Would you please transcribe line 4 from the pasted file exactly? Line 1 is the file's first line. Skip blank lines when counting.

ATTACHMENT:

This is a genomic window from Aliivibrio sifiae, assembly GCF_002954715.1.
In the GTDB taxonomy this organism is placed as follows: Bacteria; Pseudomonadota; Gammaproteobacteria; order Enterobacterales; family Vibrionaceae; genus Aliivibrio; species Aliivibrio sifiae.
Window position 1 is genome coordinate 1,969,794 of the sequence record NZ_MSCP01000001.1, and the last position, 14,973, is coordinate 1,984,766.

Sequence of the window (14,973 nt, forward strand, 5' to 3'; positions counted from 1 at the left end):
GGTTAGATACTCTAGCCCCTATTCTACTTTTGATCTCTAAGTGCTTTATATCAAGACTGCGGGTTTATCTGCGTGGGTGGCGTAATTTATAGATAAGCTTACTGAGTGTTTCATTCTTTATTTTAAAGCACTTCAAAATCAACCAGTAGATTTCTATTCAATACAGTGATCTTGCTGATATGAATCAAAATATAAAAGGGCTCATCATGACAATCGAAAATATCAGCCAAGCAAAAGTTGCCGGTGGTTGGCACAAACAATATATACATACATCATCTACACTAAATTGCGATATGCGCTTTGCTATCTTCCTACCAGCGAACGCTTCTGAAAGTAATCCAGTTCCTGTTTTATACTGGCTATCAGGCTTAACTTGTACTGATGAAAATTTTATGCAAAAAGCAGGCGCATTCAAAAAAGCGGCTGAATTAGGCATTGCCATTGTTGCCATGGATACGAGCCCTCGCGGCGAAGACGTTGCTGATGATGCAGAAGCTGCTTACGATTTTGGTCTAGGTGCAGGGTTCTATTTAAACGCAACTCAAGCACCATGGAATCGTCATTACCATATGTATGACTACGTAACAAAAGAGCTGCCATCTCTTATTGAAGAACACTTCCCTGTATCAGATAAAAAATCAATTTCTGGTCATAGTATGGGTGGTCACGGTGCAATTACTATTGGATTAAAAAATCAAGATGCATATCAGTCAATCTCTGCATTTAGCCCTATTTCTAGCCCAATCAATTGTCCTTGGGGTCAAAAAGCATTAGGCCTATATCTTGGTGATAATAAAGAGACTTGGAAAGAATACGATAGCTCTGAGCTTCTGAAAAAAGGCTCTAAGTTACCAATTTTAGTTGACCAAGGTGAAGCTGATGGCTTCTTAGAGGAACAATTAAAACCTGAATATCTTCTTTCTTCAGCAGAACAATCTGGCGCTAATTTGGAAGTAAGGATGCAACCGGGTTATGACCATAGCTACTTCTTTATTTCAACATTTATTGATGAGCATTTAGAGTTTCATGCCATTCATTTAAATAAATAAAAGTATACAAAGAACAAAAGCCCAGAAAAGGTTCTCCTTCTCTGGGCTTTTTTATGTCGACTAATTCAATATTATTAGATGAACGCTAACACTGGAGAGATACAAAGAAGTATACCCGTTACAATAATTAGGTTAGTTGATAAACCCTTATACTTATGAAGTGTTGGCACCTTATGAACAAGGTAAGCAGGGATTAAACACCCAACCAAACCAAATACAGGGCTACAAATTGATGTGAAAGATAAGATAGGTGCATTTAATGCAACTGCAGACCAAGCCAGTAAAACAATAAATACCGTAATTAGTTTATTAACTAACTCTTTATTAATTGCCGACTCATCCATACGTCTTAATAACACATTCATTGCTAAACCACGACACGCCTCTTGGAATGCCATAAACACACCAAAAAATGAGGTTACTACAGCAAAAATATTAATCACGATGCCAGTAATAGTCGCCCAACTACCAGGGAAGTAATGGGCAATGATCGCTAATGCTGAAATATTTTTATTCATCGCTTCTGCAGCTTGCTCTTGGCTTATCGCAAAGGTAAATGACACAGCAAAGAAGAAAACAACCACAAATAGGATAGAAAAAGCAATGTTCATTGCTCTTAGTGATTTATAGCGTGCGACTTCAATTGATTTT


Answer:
Sequence of the window (14,973 nt, forward strand, 5' to 3'; positions counted from 1 at the left end):